December 5, 2012
The U.S. Environmental Protection Agency announced yesterday, December 4th, that they are both removing and upholding objections to the permit for County Road 595. The objection over whether the Marquette County Road Commission did an adequate job analyzing the alternative routes was removed. The objection over whether the Road Commission supplied an adequate Compensatory Mitigation Plan was upheld.
Originally, the EPA came up with their objections in April 2012, with the consultation of the U.S. Fish and Wildlife Service and the U.S. Army Corps of Engineers. The main issues they saw with the project was the potential for damaging impacts on aquatic resources, a lack of information regarding alternatives analysis, and the project purpose was too narrowly defined. After allowing the permit applicant to resubmit information regarding the EPA’s concerns, as well as holding a public hearing and soliciting public comments, they have now supplied their decision letter. Along with the decision letter was a document listing the requirements that applicant needs to satisfy their only remaining objection over the Mitigation Plan.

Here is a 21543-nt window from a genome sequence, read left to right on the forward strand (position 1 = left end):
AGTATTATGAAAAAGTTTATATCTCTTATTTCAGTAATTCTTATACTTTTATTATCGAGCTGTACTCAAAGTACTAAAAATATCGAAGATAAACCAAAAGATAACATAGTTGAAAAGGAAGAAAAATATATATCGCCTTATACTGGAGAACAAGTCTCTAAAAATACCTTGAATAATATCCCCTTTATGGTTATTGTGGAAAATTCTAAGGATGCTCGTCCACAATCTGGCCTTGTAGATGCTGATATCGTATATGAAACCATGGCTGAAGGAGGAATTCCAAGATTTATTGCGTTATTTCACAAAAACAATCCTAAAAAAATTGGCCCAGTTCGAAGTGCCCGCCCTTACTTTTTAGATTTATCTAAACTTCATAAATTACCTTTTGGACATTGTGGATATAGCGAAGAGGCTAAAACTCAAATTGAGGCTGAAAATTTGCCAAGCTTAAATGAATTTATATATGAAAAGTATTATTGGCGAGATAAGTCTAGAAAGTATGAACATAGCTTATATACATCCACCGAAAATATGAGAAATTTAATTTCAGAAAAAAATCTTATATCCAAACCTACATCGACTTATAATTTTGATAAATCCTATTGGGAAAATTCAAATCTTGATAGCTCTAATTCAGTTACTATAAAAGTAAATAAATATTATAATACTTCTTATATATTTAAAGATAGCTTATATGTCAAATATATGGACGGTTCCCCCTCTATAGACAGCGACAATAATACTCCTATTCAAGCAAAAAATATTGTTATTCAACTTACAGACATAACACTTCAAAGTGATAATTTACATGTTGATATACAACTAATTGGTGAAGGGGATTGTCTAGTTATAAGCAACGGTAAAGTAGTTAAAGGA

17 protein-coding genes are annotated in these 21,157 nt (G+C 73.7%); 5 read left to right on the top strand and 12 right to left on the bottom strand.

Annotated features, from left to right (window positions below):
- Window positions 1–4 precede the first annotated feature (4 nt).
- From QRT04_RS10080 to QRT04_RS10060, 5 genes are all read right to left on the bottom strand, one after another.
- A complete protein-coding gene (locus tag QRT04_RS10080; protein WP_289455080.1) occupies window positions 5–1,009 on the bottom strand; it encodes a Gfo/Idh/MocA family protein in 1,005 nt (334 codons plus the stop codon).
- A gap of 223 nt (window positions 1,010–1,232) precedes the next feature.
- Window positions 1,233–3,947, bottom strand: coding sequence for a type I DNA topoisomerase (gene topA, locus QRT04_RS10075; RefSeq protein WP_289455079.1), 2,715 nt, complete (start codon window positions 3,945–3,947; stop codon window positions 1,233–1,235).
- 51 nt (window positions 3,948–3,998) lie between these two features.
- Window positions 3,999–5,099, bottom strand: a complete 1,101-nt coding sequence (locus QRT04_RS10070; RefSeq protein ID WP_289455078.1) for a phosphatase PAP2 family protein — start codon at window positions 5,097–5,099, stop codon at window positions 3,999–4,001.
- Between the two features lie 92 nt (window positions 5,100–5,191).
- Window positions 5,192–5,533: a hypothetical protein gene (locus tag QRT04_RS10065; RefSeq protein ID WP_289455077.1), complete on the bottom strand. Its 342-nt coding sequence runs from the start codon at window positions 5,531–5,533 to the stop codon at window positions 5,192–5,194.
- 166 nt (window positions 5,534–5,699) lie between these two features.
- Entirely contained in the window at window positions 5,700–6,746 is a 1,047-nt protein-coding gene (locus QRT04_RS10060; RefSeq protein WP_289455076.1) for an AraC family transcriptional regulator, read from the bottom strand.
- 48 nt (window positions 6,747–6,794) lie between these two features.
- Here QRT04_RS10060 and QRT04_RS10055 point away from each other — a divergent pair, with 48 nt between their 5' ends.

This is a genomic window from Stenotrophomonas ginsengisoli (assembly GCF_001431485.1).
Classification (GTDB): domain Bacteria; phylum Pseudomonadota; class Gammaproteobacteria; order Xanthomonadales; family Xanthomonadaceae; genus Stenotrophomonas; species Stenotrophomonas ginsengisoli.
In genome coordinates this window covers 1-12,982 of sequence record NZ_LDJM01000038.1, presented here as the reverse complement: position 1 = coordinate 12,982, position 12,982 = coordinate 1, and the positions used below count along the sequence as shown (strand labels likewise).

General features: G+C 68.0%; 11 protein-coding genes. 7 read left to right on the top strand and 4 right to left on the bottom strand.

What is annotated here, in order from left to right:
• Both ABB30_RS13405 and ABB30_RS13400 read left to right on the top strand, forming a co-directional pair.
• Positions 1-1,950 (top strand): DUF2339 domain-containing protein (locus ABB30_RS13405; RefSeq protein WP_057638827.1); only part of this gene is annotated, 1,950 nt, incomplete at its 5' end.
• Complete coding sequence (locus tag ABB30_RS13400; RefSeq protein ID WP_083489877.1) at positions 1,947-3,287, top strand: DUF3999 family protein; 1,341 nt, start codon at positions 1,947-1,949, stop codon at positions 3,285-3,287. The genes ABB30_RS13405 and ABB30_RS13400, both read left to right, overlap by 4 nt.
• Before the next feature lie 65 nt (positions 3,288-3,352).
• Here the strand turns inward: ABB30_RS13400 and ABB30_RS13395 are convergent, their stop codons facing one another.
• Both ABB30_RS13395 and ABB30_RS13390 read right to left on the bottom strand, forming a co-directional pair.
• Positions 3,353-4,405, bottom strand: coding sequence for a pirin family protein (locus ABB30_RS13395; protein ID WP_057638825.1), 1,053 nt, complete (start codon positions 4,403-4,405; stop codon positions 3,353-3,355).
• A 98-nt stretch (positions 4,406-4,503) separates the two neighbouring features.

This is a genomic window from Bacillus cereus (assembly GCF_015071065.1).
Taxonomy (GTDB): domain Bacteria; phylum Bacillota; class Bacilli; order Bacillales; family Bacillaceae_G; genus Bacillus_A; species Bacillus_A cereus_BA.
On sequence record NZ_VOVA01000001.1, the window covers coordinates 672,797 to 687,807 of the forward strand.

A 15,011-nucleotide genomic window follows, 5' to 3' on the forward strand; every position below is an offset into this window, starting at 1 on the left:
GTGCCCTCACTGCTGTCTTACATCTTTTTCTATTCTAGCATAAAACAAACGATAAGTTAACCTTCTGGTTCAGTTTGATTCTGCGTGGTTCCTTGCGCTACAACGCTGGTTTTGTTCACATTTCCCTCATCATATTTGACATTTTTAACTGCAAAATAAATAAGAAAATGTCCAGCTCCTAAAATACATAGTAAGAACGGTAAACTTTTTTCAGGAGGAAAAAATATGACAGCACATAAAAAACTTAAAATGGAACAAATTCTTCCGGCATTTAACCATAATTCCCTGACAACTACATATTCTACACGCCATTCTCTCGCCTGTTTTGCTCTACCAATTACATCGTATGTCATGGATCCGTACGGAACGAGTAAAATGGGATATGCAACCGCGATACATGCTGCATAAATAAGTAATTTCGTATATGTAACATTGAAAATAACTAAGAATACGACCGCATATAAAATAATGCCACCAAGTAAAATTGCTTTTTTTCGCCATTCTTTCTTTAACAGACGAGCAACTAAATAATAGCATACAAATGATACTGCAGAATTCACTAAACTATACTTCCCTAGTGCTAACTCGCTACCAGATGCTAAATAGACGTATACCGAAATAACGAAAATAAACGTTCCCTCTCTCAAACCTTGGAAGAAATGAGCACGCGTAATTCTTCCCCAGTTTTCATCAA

That letter states that the applicant will be required to supply more information, such as a long term management plan for streams and wetland mitigation, secured mineral rights of wetland preservation area, a stewardship agreement with a third party whom will maintain the proposed preservation area, and demonstrated financial assurances for construction and long term management of aquatic resources.
The Michigan Department of Environmental Quality has 30 days to satisfy the objection by either denying the permit or issuing a permit for the application that contained a sufficient Compensatory Mitigation Plan. If the MDEQ does not act within that time period, the permit application would then be transferred to the U.S. Army Corps of Engineers.
“For those of us who were, and still are, very concerned about the full impacts this project would have, we are glad that at least one objection has been upheld,” states Emily Whittaker, Executive Director of YDWP. “We particularly are interested to see how the applicant will respond to the numerous requirements needed before the permit can be issued or work started. We also request the chance to review the additional documentation that would be supplied for the project’s Compensatory Mitigation Plan.”
For more information on the EPA’s action, visit their website at http://www.epa.gov/region5/water/cr595/. This website has the documentation including the EPA’s letter to the MDEQ, the EPA’s list of requirements for the mitigation plan, and all past documents regarding the project.